By Jessica Xiao, AsAmNews Intern
Last fall, Esther Lee was a victim of an anti-Asian hate attack. Now she’s taking her power back.
Lee, an anti-Asian hate victim-turned-activist, will tell her story at the inaugural AAPI-led Unity March in Washington, DC, on Saturday, June 25. She hopes to draw attention to anti-Asian violence in the United States, forty years after the murder of Vincent Chin, using her own experience of anti-Asian hate.
In October 2021, Lee was attacked after refusing to engage with a man on the New York City subway. The man verbally assaulted her—calling her a “carrier”—and spit on her. She recorded the incident on her phone. When she reported to the NYPD, they labeled the case “harassment,” not a hate crime, Spectrum News NY 1 reports.
“I read the report and discovered they hadn’t even included the word ‘carrier’ on my report. That was very alarming to me. Because if a victim says something, has video footage proving as much, and wrote it on their personal statement, you would think that the police in their filing would at least do due diligence and file it correctly,” Lee said in an interview with AsAmNews.
There has been an increase in anti-Asian violence and hate incidents following the rise of the COVID-19 pandemic, in which East Asians have been profiled and stereotyped as “carriers” of the virus. Many AAPI community organizations assert this discrimination has been further fueled by former President Trump’s use of terms like “China virus,” “Wuhan virus,” and “kung flu” to refer to the coronavirus.
Seeking a way to reclassify her case correctly and get a proper investigation, Esther Lee turned to AAPI community organizations, reporting the incident with Stop AAPI Hate and anywhere else she could.
Eventually, her search for justice led her to a conversation with Jessica Corey, the Deputy Inspector of New York’s Hate Crime Unit. It was a dead end.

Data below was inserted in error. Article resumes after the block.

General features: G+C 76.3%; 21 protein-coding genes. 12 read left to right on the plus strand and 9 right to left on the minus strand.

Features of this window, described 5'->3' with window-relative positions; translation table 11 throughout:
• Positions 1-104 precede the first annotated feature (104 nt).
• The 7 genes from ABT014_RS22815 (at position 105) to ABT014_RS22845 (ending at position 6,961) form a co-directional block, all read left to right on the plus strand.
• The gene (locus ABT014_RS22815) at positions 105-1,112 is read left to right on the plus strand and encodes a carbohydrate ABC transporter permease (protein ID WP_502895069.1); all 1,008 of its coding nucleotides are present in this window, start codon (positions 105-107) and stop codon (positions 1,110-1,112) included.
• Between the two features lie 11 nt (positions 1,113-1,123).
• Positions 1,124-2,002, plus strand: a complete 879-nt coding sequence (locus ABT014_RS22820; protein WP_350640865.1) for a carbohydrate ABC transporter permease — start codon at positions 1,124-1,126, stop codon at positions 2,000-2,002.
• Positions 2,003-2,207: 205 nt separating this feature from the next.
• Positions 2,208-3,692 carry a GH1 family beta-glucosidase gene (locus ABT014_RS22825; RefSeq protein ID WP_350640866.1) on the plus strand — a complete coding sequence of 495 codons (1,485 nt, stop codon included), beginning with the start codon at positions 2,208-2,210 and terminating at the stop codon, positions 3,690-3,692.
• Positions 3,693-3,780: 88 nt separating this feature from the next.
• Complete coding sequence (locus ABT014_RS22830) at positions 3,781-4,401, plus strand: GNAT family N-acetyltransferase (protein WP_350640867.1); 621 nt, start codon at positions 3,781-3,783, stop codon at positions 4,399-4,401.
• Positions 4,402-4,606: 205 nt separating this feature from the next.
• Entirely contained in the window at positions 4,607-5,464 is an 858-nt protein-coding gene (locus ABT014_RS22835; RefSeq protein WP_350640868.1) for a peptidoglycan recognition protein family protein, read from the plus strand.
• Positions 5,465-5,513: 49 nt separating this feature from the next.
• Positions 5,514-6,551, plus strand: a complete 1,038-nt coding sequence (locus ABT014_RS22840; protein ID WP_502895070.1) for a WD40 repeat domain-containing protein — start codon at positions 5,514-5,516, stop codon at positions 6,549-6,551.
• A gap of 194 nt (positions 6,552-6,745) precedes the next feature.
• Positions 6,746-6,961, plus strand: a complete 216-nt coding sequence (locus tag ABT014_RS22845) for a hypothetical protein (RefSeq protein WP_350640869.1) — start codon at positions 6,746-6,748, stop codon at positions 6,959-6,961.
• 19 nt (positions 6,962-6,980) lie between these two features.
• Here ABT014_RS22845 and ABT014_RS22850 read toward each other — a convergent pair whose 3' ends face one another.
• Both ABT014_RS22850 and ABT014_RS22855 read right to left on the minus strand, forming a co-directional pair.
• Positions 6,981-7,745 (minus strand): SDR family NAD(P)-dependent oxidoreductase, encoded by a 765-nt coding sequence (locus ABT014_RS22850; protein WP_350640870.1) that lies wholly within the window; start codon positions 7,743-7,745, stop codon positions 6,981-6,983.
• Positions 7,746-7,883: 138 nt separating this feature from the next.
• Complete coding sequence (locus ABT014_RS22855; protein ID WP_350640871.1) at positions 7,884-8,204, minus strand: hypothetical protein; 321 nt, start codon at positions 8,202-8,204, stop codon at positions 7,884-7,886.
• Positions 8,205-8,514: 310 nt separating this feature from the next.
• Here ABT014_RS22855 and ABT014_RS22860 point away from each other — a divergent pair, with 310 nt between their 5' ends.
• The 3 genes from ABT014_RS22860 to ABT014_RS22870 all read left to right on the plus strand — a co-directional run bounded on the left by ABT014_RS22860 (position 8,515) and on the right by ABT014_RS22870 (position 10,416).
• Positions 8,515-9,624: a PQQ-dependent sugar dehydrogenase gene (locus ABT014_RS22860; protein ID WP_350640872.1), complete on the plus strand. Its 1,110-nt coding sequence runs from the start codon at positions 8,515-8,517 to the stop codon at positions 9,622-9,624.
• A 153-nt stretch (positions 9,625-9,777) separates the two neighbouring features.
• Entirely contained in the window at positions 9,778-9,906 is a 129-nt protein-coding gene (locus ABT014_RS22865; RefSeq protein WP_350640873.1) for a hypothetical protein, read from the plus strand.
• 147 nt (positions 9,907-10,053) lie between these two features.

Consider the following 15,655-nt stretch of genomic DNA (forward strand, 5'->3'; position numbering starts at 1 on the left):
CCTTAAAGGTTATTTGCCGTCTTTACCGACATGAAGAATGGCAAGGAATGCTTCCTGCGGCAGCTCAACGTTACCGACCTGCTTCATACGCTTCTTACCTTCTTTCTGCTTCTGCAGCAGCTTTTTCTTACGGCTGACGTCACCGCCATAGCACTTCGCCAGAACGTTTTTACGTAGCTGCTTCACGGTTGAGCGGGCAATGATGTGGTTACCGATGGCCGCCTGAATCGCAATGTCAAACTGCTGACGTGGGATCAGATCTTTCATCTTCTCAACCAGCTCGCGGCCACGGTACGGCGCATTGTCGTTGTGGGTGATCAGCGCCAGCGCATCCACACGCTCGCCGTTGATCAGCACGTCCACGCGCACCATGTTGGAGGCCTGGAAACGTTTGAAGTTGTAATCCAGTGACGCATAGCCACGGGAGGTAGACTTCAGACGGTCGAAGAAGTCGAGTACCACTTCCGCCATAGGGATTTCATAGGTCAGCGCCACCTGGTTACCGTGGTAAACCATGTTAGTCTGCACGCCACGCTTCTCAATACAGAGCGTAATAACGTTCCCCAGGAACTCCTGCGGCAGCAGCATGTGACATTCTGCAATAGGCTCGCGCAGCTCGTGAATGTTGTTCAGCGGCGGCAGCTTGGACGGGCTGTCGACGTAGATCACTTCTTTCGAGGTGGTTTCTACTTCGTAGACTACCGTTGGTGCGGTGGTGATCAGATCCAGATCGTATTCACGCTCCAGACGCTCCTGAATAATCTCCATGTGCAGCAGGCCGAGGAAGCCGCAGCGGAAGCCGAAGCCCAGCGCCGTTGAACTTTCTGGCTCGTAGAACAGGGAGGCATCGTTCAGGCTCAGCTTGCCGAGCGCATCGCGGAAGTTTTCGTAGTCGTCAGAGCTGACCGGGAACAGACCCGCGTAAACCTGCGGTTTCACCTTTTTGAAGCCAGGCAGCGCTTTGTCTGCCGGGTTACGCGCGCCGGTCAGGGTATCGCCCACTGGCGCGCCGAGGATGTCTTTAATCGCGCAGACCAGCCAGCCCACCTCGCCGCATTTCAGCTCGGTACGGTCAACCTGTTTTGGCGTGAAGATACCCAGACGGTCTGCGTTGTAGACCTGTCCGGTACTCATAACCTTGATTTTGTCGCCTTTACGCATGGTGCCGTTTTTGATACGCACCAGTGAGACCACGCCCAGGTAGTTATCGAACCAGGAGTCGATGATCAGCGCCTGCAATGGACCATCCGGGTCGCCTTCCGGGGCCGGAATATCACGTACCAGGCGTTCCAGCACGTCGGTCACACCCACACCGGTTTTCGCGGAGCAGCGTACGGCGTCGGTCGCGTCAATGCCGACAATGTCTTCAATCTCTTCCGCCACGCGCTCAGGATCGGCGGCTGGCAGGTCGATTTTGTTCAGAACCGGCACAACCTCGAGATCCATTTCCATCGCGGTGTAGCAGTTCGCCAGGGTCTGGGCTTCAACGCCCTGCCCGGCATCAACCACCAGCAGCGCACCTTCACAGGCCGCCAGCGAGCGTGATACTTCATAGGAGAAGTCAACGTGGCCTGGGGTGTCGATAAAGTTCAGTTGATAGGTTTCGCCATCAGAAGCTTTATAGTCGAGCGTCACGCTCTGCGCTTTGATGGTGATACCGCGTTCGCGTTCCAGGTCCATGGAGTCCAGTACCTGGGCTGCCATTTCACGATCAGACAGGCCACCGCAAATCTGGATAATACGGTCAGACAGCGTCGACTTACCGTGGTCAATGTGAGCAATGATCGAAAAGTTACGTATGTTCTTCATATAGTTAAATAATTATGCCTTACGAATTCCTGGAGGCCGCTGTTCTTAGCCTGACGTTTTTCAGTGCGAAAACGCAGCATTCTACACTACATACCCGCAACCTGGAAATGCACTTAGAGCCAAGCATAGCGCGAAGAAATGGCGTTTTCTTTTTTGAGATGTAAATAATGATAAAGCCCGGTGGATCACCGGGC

“She was very polite. I shared with her my case and that evening she called me and said I didn’t have a case,” Lee said.
According to Lee, Jessica Corey minimized her experience of racism with assumptions and hypotheticals.
“She said things like, ‘Well, you sat next to him. It would’ve been one thing if you were on one side of the subway car and he came all the way from the other side. That would be easier to prove.’ She said that I triggered him by filming him.”
Corey was later reassigned to a different unit.
This conversation was frustrating to Esther, especially having taken place in the aftermath of Michelle Go and Christina Yuna Lee’s murders.
“Do we need to be bludgeoned, murdered, stabbed, thrown in front of a train—like, is that what it takes before you start taking me seriously?” Lee said.
Esther Lee immigrated with her parents from Korea to Brazil in the 1970s and then to the United States in the ‘90s. Having experienced xenophobia in both contexts, Lee knew what she experienced was a hate crime.
“It’s not like I haven’t been accosted in the subway. It’s not like I’ve had, you know, interesting people come up to me and say interesting things. It happens, but this felt different. This was different,” she said.
After hitting a wall with the criminal justice system, she turned to the power of her own voice. Since the incident, she has spoken with at least eight different media outlets and at rallies and events calling for an end to anti-Asian violence, hoping to mobilize energy behind seeking justice and accountability for hate crime victims.
“Going through an experience where your identity doesn’t matter is very painful, especially when I’ve done nothing to deserve this. And so, that’s why I fight,” Lee said tearfully. “The entire system, this agency that’s supposed to be there to protect and serve you, they turned their backs on you. They did not hear you. And that is incredibly frustrating.”